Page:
Today’s gospel story is a prime example for that. Let’s recap: James and John come to Jesus with the request that they want to sit next to him, one to the left and on to the right, in his glory. In other words, they want to be in the places of honor, right next to Jesus. Now in the olden days – and in more modern times as well – those sitting right next to the throne of the ruler of course were easily identifiable as the favorites of the ruler. They had the ruler’s ear, they were the ones influencing him or her. And yes, it was a desirable position to be in – but also quite dangerous, since such people were often the target of jealousy and intrigue.

So James and John want to be seen as the Lord’s favorites and bask in his glory. And don’t they deserve it – after all, they were among the very first ones to drop their nets, give up everything, and follow Jesus? Weren’t they, together with Peter, among Jesus’ closest confidants?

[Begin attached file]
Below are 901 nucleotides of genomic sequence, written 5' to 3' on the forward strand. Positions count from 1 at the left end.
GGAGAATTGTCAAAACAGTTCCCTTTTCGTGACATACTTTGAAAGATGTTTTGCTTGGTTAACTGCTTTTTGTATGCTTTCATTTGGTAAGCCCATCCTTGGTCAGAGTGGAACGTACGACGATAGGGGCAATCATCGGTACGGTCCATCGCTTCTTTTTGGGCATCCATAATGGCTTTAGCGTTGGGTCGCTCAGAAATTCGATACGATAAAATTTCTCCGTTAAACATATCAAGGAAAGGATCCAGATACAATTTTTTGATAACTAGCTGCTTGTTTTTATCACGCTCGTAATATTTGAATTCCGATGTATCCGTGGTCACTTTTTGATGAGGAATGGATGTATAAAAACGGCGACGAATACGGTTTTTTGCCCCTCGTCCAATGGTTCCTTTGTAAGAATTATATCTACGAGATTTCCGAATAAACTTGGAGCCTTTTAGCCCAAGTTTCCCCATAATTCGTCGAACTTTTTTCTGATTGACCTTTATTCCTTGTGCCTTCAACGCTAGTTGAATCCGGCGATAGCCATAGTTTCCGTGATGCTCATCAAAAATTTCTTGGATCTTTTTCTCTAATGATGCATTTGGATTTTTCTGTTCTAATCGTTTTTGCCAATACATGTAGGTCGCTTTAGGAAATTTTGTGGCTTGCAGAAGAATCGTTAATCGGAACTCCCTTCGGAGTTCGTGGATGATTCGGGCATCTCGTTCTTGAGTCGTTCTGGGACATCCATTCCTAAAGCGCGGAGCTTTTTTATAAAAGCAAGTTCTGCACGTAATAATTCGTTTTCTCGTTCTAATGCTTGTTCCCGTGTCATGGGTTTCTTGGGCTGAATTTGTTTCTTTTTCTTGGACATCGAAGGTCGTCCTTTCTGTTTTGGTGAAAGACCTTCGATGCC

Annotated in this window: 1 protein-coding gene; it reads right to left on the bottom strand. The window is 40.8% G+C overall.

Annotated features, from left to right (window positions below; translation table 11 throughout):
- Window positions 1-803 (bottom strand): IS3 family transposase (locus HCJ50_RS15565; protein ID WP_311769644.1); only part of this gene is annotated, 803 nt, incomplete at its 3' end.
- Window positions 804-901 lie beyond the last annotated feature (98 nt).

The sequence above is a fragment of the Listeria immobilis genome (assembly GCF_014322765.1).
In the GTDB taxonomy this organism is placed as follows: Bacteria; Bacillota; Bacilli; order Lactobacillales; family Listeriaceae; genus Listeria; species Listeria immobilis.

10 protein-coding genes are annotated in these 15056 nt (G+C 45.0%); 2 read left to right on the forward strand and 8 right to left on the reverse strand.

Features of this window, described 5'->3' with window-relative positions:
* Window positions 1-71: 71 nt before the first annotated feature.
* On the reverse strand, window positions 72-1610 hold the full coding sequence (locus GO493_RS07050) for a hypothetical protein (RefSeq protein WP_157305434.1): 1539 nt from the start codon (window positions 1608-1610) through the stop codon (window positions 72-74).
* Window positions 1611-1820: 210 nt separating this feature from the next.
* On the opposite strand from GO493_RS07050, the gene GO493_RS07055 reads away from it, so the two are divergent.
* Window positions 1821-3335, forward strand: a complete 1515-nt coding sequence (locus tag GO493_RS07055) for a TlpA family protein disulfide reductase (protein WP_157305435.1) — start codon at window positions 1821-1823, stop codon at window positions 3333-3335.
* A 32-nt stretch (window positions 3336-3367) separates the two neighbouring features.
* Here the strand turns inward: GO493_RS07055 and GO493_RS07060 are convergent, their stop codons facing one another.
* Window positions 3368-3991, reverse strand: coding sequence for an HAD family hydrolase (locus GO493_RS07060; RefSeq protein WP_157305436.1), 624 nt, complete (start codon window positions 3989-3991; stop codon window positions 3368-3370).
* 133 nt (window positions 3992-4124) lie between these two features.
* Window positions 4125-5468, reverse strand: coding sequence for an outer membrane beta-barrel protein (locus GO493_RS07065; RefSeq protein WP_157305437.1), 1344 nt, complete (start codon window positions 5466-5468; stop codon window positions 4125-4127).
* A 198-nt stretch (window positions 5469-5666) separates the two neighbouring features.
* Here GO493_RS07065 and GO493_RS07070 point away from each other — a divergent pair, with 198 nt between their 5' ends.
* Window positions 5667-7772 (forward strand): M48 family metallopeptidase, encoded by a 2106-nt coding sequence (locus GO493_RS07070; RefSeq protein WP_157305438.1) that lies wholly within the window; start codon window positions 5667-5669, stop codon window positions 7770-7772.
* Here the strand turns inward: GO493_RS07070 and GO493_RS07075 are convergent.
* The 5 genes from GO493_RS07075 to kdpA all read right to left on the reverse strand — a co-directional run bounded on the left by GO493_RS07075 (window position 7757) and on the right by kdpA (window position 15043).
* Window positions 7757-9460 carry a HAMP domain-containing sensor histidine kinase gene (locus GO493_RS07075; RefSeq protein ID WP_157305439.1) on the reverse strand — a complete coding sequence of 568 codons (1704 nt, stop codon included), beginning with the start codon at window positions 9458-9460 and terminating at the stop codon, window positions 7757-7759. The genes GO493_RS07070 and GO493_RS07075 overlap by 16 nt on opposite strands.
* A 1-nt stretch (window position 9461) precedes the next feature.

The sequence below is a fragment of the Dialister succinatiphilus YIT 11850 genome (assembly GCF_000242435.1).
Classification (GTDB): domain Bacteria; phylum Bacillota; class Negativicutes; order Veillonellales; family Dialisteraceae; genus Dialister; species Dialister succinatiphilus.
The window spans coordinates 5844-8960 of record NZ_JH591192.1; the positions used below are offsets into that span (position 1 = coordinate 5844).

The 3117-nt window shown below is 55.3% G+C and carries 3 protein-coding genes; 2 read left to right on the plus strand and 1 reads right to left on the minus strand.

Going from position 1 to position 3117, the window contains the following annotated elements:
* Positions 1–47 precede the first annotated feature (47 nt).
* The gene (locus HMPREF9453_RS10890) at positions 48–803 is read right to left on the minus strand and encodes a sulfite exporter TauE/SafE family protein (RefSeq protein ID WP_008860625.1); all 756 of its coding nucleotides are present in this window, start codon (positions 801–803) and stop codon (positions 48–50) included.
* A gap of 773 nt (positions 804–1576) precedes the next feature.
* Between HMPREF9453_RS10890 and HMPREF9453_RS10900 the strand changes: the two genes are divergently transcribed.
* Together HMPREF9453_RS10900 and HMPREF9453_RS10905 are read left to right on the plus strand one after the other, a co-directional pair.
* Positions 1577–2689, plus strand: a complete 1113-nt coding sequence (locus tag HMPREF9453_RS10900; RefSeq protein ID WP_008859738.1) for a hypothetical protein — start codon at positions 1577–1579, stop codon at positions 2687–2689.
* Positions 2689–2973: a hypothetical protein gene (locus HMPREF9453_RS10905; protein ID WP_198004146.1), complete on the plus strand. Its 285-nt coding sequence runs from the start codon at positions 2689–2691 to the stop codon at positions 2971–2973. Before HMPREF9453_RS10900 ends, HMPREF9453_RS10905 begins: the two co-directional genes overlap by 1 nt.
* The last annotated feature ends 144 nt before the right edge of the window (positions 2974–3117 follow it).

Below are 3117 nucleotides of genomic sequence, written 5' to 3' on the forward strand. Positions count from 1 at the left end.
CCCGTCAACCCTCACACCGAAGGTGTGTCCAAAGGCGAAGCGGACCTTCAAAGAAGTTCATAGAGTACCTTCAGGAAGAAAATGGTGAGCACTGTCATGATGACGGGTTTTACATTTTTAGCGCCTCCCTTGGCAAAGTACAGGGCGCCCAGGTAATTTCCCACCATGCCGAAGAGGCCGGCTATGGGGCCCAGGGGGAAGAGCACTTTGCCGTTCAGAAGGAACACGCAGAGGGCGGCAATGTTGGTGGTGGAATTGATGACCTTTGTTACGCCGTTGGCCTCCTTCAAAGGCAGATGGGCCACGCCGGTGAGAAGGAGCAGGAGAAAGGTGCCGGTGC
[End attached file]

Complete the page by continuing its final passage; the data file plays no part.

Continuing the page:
Now it’s important to look at the context of this story here. Jesus and his disciples have almost reached Jerusalem – and the end of their journey together. Just before today’s gospel story, Jesus told his disciples for the third and final time that he would have to suffer and die and rise again – and it’s getting real, for Jesus’ trial and death are just about a week away.

Tensions have been rising among the disciples. It was just a few weeks ago that we heard the story about the disciples quarrelling who among them is the greatest – and that happened just after Jesus told his disciples for the second time that he would have to suffer and die. Back then, Jesus already told them: God’s kingdom is not about greatness the way the world understands it. Those who humble themselves in service to others and don’t make a big deal about it are the greatest in God’s realm.